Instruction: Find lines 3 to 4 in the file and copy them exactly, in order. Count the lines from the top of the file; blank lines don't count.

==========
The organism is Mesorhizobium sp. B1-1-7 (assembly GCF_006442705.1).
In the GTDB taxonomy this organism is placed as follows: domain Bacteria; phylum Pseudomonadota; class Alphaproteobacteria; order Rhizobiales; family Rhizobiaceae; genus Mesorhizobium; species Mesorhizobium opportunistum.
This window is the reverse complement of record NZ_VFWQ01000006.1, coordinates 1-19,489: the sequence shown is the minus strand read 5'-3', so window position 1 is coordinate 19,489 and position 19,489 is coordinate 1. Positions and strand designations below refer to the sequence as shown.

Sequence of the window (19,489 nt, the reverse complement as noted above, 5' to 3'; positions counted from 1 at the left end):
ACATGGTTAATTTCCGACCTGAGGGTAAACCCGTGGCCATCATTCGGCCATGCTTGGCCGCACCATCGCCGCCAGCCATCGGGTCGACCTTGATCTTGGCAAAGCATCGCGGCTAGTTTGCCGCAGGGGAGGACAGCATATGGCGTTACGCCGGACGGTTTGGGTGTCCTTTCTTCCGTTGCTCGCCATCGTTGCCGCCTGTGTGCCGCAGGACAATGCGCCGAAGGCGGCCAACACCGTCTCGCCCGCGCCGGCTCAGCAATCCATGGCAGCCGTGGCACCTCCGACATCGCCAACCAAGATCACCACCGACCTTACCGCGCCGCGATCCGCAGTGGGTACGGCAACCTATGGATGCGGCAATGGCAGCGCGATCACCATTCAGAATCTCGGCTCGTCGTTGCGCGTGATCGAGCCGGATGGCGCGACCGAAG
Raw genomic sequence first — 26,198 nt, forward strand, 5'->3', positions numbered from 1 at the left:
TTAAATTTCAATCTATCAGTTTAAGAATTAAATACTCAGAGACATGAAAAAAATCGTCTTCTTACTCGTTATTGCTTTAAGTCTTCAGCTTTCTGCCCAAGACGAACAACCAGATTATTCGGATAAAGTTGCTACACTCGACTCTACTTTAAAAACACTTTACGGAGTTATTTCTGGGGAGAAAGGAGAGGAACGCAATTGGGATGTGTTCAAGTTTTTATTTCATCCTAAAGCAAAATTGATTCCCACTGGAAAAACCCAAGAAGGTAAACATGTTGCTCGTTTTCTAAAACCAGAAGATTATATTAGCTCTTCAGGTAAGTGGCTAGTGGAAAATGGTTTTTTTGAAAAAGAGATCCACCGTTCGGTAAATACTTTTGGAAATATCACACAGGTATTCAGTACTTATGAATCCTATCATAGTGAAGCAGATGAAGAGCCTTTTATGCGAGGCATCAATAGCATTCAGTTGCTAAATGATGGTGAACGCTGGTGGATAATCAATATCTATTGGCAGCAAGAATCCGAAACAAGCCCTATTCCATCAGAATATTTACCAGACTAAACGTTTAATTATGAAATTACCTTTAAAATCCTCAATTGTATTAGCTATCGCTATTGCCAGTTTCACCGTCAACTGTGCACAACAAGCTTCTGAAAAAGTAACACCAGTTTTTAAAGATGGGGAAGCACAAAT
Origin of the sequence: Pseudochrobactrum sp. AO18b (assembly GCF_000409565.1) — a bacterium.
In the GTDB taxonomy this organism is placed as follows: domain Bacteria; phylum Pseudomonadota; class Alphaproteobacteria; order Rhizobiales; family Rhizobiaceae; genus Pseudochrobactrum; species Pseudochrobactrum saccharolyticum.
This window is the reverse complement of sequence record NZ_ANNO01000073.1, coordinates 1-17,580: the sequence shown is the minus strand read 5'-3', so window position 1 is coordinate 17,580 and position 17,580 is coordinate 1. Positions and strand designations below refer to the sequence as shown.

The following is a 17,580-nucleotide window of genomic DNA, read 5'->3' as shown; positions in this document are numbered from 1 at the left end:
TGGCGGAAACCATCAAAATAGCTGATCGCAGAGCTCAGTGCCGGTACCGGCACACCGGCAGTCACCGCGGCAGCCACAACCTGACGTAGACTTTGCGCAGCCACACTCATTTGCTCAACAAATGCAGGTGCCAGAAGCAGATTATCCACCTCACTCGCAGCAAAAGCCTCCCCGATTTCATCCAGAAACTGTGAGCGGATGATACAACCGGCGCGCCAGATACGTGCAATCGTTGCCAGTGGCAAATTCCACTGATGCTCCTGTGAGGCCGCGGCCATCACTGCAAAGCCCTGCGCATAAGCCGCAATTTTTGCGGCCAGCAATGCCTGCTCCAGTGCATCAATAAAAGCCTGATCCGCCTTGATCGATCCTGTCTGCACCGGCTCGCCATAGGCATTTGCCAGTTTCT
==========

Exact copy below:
This window is the reverse complement of record NZ_VFWQ01000006.1, coordinates 1-19,489: the sequence shown is the minus strand read 5'-3', so window position 1 is coordinate 19,489 and position 19,489 is coordinate 1. Positions and strand designations below refer to the sequence as shown.

Sequence of the window (19,489 nt, the reverse complement as noted above, 5' to 3'; positions counted from 1 at the left end):